Silent Hill composer: Maybe Japan "reached the maximum we could achieve"
Akira Yamaoka admits that Japanese gaming development culture is "struggling"
The recently released Sine Mora from Grasshopper Manufacture and Digital Reality has prompted the game's sound designer Akira Yamaoka to reflect on the culture of Japanese game development. Yamaoka, also known for composing Silent Hill's music, admits that Japanese developers are having a tough time adapting to the global games market.
"I think it's true that the Japanese industry is struggling a bit," says Yamaoka. "Maybe we reached the maximum that we could achieve, and we have to admit it. I think that those Japanese people who do not understand cultures overseas will not be able to create entertainment for the global market."
"Creating videogames is a service. If you can't, or don't want, to see and meet users around the world, I don't think it's possible to provide the entertainment they want."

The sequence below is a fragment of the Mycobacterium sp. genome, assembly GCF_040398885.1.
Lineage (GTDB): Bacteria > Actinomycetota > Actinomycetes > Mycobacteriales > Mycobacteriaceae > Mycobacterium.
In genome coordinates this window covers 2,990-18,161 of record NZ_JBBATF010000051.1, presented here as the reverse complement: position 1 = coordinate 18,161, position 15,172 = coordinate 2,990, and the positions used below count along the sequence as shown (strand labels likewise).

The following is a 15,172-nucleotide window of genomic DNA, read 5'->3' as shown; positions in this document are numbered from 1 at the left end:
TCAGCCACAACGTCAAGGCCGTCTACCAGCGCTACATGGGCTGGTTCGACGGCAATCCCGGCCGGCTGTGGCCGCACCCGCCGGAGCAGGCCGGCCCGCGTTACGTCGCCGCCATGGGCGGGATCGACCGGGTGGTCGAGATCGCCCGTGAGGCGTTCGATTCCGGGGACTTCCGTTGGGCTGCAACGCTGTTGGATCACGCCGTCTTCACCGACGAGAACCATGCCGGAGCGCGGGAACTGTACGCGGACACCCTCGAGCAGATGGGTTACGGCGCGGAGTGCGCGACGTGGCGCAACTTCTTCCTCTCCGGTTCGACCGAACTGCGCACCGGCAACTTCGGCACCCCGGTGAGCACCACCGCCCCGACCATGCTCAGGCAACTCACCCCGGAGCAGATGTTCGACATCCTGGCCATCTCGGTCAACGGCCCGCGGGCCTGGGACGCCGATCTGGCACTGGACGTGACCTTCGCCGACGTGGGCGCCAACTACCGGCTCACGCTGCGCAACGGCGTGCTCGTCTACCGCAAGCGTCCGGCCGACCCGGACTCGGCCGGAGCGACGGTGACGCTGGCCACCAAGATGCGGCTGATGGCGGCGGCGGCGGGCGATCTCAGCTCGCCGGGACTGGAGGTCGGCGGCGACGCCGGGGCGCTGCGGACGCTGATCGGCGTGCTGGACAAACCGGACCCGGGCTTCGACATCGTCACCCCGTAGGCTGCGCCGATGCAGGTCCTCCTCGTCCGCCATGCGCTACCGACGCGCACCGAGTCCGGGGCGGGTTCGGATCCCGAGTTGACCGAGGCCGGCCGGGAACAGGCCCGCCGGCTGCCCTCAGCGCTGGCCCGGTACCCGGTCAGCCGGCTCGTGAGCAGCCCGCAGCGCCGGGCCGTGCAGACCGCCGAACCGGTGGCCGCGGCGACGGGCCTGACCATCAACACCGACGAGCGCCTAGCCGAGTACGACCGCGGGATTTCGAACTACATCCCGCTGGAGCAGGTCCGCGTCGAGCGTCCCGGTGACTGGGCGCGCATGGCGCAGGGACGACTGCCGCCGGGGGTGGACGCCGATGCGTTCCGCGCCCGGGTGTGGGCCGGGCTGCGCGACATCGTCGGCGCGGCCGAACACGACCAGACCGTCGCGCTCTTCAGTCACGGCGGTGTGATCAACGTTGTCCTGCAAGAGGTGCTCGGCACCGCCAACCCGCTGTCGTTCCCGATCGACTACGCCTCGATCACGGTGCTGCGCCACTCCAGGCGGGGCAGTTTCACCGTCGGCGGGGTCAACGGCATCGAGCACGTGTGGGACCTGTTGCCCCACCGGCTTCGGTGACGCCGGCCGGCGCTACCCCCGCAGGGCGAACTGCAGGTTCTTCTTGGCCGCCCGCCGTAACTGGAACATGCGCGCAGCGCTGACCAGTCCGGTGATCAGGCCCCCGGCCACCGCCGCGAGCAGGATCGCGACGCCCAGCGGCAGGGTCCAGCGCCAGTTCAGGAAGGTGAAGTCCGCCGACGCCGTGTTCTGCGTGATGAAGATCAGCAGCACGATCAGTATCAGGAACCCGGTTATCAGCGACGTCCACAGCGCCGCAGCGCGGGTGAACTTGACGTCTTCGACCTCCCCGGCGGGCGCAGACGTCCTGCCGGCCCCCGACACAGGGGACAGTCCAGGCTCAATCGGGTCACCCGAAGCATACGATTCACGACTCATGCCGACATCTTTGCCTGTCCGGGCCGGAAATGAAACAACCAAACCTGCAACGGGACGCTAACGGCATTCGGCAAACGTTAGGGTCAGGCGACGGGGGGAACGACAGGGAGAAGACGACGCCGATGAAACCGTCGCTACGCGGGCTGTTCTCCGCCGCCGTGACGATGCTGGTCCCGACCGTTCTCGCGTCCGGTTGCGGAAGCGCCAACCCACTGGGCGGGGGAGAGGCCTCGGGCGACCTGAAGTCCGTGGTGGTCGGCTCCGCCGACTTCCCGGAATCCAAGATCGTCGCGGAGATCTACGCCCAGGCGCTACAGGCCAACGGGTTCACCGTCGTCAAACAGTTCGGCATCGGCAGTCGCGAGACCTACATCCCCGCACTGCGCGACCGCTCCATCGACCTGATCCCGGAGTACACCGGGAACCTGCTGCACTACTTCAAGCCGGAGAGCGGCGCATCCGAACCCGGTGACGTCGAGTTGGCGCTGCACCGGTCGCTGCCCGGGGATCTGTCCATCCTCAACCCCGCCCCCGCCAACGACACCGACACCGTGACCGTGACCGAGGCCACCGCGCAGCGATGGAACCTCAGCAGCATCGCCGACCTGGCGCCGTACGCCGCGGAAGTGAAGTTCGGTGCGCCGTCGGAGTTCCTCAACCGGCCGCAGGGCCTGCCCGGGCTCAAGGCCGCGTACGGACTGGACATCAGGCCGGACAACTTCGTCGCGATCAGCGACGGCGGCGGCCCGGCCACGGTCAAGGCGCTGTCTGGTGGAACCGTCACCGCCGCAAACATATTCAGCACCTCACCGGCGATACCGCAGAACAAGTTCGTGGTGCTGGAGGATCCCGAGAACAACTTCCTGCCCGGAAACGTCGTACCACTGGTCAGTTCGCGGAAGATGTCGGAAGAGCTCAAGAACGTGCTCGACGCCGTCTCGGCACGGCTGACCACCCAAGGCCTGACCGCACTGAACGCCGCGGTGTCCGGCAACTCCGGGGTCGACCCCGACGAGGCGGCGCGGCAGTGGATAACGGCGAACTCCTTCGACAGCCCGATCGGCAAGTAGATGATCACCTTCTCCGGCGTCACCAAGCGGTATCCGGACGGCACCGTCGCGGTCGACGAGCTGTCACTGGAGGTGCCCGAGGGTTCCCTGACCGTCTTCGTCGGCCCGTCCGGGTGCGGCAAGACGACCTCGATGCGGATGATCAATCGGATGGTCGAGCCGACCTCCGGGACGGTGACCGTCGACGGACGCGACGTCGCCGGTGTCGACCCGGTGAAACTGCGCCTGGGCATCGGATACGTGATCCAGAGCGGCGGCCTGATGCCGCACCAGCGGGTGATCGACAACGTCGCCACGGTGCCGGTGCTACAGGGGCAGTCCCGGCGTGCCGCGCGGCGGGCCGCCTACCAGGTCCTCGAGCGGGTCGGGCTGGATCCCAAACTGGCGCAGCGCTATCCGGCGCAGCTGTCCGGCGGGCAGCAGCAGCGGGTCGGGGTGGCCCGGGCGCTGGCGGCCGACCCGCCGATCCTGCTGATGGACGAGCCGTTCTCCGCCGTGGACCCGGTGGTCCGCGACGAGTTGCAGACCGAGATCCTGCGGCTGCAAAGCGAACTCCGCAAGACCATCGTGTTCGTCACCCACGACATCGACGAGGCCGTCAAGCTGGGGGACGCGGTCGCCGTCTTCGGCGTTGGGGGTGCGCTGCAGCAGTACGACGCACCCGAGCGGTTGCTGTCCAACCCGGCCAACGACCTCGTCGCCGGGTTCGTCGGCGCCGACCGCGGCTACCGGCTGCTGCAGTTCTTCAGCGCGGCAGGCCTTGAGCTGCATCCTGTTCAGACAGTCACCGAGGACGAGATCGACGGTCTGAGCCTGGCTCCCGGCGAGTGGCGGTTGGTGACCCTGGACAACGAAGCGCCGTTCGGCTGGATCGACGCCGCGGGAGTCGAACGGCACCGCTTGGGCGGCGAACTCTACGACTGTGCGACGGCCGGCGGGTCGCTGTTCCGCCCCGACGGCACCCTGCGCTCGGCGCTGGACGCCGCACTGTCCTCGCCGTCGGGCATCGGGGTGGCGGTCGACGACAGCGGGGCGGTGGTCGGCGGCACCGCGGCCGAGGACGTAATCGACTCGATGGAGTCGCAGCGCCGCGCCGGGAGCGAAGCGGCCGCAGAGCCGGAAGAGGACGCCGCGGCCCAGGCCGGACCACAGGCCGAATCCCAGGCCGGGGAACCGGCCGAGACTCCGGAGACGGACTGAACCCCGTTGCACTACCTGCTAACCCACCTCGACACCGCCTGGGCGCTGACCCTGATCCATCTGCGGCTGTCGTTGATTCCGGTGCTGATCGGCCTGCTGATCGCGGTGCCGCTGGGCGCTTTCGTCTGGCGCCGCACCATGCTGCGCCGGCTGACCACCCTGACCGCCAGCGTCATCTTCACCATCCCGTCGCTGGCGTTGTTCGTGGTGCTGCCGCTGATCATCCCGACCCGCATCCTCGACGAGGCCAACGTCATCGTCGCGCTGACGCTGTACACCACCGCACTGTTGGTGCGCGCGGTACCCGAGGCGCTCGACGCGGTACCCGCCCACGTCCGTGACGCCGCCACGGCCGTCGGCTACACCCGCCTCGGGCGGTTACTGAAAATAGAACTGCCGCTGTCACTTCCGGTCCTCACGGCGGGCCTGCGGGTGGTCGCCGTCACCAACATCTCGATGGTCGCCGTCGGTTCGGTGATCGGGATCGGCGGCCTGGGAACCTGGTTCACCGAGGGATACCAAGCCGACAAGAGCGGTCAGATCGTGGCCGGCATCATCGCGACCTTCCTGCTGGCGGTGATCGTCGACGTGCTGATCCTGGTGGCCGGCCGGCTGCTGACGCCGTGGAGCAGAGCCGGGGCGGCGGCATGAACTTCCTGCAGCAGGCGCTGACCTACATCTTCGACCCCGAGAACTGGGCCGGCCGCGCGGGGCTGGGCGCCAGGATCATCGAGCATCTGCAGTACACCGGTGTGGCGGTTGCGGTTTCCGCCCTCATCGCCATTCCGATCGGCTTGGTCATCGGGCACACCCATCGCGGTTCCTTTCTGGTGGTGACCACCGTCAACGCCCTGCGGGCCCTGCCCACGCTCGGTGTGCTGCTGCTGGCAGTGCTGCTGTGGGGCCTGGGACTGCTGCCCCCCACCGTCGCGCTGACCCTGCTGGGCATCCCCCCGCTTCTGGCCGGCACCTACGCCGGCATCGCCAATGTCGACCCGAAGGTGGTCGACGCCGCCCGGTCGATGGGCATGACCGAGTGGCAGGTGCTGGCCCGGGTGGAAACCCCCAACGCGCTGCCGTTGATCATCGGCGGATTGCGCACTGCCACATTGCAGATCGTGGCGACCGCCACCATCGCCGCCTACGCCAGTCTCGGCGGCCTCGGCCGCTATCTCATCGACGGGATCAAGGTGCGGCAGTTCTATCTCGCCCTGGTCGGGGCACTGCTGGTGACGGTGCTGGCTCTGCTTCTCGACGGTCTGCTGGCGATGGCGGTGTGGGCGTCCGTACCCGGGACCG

Grasshopper Manufacture collaborated on Sine Mora with Hungarian-based Digital Reality, showing signs that Japanese developers are opening up to collaboration opportunities with studios from around the world. Digital Reality creative director Theodore Reiker believes that this collaborative effort has been instrumental in boosting creative and expanding budgets.
"The Japanese videogame ruled the world for many years, but times are changing," added Reiker. "The middle-class of game development is struggling everywhere."
"Japanese creators are still making fantastic and fresh games… but just like Europe lost cinema after the first few decades to Hollywood, so Japan has lost videogames to the blockbusters and social networks. It'll be interesting to see how they adapt."